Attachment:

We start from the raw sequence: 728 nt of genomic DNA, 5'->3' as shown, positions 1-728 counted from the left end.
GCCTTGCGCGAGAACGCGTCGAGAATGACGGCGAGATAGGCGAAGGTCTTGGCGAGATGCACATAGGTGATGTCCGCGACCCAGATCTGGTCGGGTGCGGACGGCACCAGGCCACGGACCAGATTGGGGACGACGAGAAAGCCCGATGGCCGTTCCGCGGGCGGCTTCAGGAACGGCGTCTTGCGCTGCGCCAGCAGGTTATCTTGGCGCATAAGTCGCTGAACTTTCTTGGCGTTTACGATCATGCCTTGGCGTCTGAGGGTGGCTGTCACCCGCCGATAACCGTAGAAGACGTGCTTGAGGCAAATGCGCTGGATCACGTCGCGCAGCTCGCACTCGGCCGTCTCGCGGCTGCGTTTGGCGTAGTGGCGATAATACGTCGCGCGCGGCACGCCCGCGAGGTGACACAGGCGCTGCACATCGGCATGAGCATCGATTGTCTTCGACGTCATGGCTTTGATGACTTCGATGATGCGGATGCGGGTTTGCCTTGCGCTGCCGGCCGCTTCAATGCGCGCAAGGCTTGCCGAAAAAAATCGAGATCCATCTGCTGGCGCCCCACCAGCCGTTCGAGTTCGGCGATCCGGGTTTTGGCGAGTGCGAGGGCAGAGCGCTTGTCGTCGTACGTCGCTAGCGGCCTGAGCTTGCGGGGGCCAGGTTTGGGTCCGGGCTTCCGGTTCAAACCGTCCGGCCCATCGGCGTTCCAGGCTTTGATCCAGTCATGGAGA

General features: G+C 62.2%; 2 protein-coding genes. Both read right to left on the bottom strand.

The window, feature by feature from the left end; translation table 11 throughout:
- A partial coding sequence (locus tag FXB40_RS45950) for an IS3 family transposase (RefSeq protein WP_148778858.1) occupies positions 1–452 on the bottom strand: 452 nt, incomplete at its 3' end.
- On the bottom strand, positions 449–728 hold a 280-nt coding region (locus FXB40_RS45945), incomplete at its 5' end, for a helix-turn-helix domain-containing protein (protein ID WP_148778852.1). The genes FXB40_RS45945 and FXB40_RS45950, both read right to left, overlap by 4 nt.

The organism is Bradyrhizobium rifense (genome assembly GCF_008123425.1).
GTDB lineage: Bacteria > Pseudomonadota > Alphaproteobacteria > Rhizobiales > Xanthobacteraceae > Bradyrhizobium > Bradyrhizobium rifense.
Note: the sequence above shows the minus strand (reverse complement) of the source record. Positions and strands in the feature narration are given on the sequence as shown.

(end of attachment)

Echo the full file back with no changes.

We start from the raw sequence: 728 nt of genomic DNA, 5'->3' as shown, positions 1-728 counted from the left end.
GCCTTGCGCGAGAACGCGTCGAGAATGACGGCGAGATAGGCGAAGGTCTTGGCGAGATGCACATAGGTGATGTCCGCGACCCAGATCTGGTCGGGTGCGGACGGCACCAGGCCACGGACCAGATTGGGGACGACGAGAAAGCCCGATGGCCGTTCCGCGGGCGGCTTCAGGAACGGCGTCTTGCGCTGCGCCAGCAGGTTATCTTGGCGCATAAGTCGCTGAACTTTCTTGGCGTTTACGATCATGCCTTGGCGTCTGAGGGTGGCTGTCACCCGCCGATAACCGTAGAAGACGTGCTTGAGGCAAATGCGCTGGATCACGTCGCGCAGCTCGCACTCGGCCGTCTCGCGGCTGCGTTTGGCGTAGTGGCGATAATACGTCGCGCGCGGCACGCCCGCGAGGTGACACAGGCGCTGCACATCGGCATGAGCATCGATTGTCTTCGACGTCATGGCTTTGATGACTTCGATGATGCGGATGCGGGTTTGCCTTGCGCTGCCGGCCGCTTCAATGCGCGCAAGGCTTGCCGAAAAAAATCGAGATCCATCTGCTGGCGCCCCACCAGCCGTTCGAGTTCGGCGATCCGGGTTTTGGCGAGTGCGAGGGCAGAGCGCTTGTCGTCGTACGTCGCTAGCGGCCTGAGCTTGCGGGGGCCAGGTTTGGGTCCGGGCTTCCGGTTCAAACCGTCCGGCCCATCGGCGTTCCAGGCTTTGATCCAGTCATGGAGA

General features: G+C 62.2%; 2 protein-coding genes. Both read right to left on the bottom strand.

The window, feature by feature from the left end; translation table 11 throughout:
- A partial coding sequence (locus tag FXB40_RS45950) for an IS3 family transposase (RefSeq protein WP_148778858.1) occupies positions 1–452 on the bottom strand: 452 nt, incomplete at its 3' end.
- On the bottom strand, positions 449–728 hold a 280-nt coding region (locus FXB40_RS45945), incomplete at its 5' end, for a helix-turn-helix domain-containing protein (protein ID WP_148778852.1). The genes FXB40_RS45945 and FXB40_RS45950, both read right to left, overlap by 4 nt.

The organism is Bradyrhizobium rifense (genome assembly GCF_008123425.1).
GTDB lineage: Bacteria > Pseudomonadota > Alphaproteobacteria > Rhizobiales > Xanthobacteraceae > Bradyrhizobium > Bradyrhizobium rifense.
Note: the sequence above shows the minus strand (reverse complement) of the source record. Positions and strands in the feature narration are given on the sequence as shown.